Sunday, March 14, 2010

Idolatry of Missions

I recently read in a Biola (my alma mater) magazine a confession of a missionary. His testimony was that he had made missions an idol. The idea of being a missionary was so all consuming that it affected his relationship with his wife. His spouse was not opposed to going to the mission field, but she saw their role as more of senders rather than goers. The conflict between them intensified until he came to grips with this one question: What is the core issue of life? Christ or being a missionary? It was at that point that he came to terms that missions had become, for him, an idol.

Sadly, there are people who really do believe that ministry, and missions in particular, is the highest calling of God and getting to the field is a passion that dominates everything else in their lives. In some ways I think this obsession is a “martyr for Jesus” complex. Some people, whether they are monks or nuns in a monastery or a desert rat on the backside of Yemen, actually feel like they have to “suffer” to really serve Christ. To deny themselves of family, a career outside of ministry, is in some ways is the truest test of holiness and dedication. The reality of the “martyr for Jesus” people is that suffering is, in some ways, a competition - a competition on who can deny themselves or suffer the most. The truth is there is always someone who suffers more and people feel guilty because they have somehow fallen short of real denial for Christ.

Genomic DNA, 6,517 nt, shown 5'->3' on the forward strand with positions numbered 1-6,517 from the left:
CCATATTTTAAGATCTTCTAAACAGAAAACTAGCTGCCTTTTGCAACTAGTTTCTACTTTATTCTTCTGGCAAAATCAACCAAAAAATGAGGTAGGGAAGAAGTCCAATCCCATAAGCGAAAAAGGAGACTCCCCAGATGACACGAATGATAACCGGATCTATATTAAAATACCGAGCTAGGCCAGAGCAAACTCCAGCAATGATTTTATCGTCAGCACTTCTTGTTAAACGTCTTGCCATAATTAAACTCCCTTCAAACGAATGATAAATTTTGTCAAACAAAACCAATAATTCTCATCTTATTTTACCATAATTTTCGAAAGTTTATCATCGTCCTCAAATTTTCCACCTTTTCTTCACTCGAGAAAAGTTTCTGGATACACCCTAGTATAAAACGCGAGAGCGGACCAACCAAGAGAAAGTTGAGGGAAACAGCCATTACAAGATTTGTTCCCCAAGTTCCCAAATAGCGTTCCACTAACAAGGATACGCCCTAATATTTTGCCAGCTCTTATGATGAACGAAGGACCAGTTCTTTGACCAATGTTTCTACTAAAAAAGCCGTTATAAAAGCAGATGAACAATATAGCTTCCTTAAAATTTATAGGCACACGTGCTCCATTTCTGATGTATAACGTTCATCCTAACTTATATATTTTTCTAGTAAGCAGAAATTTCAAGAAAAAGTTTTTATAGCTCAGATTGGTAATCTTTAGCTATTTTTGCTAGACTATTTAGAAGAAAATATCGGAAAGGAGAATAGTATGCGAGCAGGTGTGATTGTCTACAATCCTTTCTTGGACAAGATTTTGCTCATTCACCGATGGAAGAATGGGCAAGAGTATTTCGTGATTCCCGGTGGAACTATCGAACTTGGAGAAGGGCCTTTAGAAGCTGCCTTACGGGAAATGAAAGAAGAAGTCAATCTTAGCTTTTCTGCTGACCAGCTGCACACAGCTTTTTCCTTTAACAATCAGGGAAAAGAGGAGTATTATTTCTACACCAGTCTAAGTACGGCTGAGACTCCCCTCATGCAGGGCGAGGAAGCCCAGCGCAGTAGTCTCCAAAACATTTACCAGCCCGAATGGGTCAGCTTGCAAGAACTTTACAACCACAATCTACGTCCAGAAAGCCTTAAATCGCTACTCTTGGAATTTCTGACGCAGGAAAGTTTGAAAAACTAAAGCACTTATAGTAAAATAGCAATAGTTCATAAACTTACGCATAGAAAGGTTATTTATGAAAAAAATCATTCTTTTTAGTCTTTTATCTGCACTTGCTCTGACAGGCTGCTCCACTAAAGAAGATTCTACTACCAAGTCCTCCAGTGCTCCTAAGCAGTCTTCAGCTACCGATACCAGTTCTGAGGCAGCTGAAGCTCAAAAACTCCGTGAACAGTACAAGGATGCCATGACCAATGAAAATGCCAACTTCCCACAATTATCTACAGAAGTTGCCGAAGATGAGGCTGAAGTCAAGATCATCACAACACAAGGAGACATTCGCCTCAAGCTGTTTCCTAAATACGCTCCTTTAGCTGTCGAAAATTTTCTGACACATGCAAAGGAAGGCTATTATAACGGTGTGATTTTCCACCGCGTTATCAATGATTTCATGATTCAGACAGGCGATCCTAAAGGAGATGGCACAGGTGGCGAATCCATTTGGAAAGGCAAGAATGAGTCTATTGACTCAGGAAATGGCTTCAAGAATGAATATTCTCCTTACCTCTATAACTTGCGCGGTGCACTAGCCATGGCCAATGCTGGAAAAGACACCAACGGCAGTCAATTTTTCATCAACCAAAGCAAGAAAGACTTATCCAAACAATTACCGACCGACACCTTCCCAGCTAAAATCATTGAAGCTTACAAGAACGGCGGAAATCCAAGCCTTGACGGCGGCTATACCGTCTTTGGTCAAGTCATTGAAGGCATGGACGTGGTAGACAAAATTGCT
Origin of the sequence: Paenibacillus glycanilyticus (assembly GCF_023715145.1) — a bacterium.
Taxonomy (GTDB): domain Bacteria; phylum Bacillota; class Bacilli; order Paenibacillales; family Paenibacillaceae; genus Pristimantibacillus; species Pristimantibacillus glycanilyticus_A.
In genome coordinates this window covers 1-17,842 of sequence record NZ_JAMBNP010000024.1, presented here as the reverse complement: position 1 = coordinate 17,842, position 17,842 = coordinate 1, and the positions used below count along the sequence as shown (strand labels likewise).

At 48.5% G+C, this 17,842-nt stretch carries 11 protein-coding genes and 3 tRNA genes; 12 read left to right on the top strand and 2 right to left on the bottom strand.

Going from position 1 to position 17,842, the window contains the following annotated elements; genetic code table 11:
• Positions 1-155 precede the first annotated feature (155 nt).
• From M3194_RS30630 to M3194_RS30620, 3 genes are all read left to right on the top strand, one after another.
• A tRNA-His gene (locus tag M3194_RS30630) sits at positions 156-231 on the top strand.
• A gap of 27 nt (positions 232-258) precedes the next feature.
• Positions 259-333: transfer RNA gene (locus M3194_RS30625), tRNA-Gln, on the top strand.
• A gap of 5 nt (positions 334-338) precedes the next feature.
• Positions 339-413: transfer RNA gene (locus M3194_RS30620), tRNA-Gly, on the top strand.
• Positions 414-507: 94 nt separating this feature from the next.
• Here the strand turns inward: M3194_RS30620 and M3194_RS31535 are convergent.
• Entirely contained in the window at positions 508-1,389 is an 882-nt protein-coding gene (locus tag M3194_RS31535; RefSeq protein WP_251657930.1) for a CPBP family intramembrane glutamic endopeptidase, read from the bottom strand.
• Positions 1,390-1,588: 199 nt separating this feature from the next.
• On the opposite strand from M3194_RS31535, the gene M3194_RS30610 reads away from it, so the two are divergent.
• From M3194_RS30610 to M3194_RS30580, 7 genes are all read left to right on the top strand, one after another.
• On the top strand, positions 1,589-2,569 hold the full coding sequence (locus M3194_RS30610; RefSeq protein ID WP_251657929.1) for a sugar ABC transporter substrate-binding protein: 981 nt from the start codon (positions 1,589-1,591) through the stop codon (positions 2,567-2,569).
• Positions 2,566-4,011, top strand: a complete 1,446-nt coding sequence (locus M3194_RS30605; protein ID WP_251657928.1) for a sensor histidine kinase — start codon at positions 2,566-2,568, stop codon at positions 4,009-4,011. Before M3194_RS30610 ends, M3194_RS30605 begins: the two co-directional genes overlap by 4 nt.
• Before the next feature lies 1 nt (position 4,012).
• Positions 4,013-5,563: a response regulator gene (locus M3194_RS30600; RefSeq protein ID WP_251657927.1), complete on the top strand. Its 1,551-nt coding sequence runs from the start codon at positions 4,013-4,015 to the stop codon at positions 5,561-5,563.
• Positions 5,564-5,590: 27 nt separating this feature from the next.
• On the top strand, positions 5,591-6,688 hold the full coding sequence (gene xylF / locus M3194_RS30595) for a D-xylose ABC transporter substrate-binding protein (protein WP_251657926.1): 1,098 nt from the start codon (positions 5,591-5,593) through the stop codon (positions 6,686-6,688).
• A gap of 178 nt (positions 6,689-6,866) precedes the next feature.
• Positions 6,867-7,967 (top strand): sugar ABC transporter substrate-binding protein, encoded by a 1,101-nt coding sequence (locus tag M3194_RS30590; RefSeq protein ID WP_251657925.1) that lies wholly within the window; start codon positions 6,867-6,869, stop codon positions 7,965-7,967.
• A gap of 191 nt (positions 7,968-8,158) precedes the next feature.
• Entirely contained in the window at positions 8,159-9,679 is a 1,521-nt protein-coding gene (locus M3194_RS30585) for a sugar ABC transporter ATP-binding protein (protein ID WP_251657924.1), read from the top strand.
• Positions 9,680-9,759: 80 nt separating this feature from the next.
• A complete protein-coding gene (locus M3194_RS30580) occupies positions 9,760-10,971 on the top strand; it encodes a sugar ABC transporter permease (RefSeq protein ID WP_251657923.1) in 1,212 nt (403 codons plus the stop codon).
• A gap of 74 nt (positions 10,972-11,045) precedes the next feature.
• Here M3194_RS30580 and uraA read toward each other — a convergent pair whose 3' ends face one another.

How do I know this? Because it happened to me. When I came off the field I was riddled with guilt. How could I possibly serve Christ to my fullest teaching missionaries in the U.S.? Sharing my frustration with Lloyd Kwast (former missionary to Cameroon and professor of missions at Biola) Lloyd asked me point blank, “Richard, do you really think God loves you more as a missionary in Kenya?” Like the guy who nearly tore up his family in pursuit of missions, I had made missions an idol.

Obviously I believe that being a career missionary is a noble profession. Having been one for 35 years I can testify that it has been a rewarding life; I have no regrets and wish more people would experience the sheer joy of living and working overseas for Christ. However, I have never believed that being a missionary is the highest calling a child of God can have. I maintain that the most important thing for any follower of Christ is to love the Lord thy God with all thy heart, soul and mind. Fulfilling that, the greatest of all commands according to Jesus (Mark 12:28-30), is that thing which all Christians should desire whether they are a truck driver, farmer, secretary, housewife, businessman or missionary.

Like most things in life, it’s the motive behind our decisions that is most important, not just what we do. Just this last week I heard a police officer make this statement that, “There are two type of law enforcement officers. You have some people who put on a badge who seek justice; others are in it for the feeling of power.”

Being a witness for Christ is not a profession; it’s a natural outflow of faith to a person who lived 2,000 years ago. When the task becomes more important than the person then we have changed the dynamics of our discipleship, from being a missionary to a mercenary; from making a calling an idol.